"This probably isn’t very well known but after the shit hit the fan, as they say, with Richardson, I shut down the production of STORYTELLER after issue nine. Ten was completed; we’d already sent it into them, but Alex and I had realized that the nightmare just couldn’t continue. I don’t know how to describe it in any other way. We’d worked on all of those issues non-stop for a year and the frustrations with Dark Horse’s [lack of] promotion of STORYTELLER were growing greater all of the time. The situation went from suspicious to outright obvious, you know? I would continuously fax . . . who was that jerk?!” Windsor-Smith waves his hand, trying to remember. He looks over at Alex Bialy.

“ What was that marketing--?” “ Lou Bank.” Alex answers with disdain.

“ Yeah, Lou no-can-do Bank! I’d write ‘Lou, why haven’t you done this?’ ‘Lou, why haven’t you done that?’ It even came down in the end that we had to write our own fucking ad copy because nobody at Dark Horse was capable of doing the job right. Bank would send us these faxes of his solicitations for Previews and every word was appallingly thick-headed and stupid. Dark Horse treated STORYTELLER like it was just their regular bollocks stuff, like their garbage movie adaptations and that sort of utterly fucking dead-from-the-soul-up shit.

“ So we were doing everything other than paying the bills for the printing, and Richardson had the gall to refer to my book as his ‘special project’. I’m rattling on . . . what was the point? What was the question? Oh, we were talking about self publishing.”

 

With problems like those Windsor-Smith claims he had with Dark Horse (see a response from publisher Mike Richardson in this issue), why not do it himself?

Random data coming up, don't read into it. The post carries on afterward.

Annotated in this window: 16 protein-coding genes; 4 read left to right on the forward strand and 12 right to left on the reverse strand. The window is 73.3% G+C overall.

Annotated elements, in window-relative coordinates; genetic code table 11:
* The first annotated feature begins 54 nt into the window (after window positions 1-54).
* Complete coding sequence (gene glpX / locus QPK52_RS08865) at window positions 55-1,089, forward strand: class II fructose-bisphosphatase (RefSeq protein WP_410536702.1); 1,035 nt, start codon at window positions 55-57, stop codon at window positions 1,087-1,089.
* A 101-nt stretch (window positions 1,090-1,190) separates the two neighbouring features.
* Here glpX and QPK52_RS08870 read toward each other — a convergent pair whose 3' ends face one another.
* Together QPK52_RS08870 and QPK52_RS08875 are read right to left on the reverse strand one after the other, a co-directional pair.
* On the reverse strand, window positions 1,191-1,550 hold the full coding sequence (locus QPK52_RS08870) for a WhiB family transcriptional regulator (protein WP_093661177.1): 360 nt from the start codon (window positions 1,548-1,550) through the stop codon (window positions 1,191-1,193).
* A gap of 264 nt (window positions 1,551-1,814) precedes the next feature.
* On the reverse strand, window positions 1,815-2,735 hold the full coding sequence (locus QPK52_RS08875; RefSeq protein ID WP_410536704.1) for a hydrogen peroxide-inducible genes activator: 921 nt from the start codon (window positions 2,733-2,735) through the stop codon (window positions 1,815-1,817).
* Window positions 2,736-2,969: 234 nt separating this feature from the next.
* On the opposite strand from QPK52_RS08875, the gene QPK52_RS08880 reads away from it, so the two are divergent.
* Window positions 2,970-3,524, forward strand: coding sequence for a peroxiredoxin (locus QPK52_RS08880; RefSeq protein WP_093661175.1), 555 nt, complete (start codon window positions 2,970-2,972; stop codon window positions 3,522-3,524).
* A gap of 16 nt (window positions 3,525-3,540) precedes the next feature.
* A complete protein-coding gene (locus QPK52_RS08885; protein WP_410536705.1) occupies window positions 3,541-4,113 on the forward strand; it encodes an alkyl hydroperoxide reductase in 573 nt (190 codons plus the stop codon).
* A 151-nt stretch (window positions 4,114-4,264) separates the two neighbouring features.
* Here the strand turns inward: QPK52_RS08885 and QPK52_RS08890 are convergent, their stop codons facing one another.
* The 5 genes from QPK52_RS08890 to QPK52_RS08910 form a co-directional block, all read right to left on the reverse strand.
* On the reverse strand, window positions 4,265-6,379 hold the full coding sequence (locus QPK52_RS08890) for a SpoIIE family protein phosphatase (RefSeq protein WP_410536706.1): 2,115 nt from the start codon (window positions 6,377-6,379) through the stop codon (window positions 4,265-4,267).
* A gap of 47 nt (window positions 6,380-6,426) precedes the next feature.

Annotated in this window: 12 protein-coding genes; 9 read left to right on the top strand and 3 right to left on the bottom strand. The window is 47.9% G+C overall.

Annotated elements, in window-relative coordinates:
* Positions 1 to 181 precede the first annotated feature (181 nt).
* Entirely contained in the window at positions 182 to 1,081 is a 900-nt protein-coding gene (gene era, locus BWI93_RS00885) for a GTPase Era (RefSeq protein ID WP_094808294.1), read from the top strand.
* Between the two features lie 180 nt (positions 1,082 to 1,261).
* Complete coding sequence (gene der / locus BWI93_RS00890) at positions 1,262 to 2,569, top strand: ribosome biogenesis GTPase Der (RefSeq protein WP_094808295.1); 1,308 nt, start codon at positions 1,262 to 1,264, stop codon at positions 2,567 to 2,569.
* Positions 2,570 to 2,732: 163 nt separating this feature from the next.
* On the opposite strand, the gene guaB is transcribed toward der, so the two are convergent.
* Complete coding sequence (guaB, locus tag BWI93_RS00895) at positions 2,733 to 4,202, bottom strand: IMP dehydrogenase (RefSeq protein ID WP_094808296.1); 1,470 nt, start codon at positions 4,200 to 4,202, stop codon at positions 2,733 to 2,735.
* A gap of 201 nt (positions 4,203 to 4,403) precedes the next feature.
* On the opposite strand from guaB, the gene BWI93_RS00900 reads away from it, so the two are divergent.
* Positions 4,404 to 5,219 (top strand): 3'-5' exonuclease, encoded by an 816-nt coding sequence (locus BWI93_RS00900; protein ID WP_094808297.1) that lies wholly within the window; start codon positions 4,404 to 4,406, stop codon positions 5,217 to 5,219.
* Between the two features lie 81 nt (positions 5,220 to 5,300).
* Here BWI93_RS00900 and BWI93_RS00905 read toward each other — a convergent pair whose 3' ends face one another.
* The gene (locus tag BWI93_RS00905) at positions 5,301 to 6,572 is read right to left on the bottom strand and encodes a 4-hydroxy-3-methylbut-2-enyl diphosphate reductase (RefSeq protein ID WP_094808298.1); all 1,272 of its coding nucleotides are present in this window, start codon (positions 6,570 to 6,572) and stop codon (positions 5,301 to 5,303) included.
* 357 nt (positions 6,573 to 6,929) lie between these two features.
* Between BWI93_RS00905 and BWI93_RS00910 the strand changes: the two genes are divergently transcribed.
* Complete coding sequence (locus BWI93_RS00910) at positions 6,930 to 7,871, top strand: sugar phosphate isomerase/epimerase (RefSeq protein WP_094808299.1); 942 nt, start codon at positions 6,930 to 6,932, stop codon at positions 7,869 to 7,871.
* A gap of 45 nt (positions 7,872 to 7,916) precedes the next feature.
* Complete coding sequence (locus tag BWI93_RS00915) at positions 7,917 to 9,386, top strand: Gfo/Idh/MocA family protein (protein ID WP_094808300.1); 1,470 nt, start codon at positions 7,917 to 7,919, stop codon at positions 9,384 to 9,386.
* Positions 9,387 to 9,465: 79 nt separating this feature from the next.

“ [After I cancelled STORYTELLER] I went into a deep depression. I was seeing a shrink, taking antidepressants. There were times when I didn’t even leave my house [for weeks on end]. But, all that time I kept the studio running [by phone], I continued to pay Alex, although I dropped his salary by a little bit. I continued to pay the letterer even though she had nothing whatsoever to do. I couldn’t have them suffer [financially] just because I became incapable [of working]. They’ve got lives too."

“So a lot of money was lost over eleven months with me just keeping the studio running. Paying all the bills, the taxes; [what was left of the] money went in maintenance of the studio and its staff. You see, it would have been fiscally sensible to dissolve the [studio] after STORYTELLER got shot [because that’s why I created the place], but dissolving my studio would be dissolving my reality. And I couldn’t do that.”

We stop briefly to try the excellent sourdough bread, and take a breather. Another sip of wine and Windsor-Smith catches up with my question.

“ Yeah, so it is hard to not be bitter.”

I wonder what keeps him going. If comics sucks as an industry, and Windsor-Smith has surely been through most of the existent and past companies with dour results, why do it? Does he even like comics?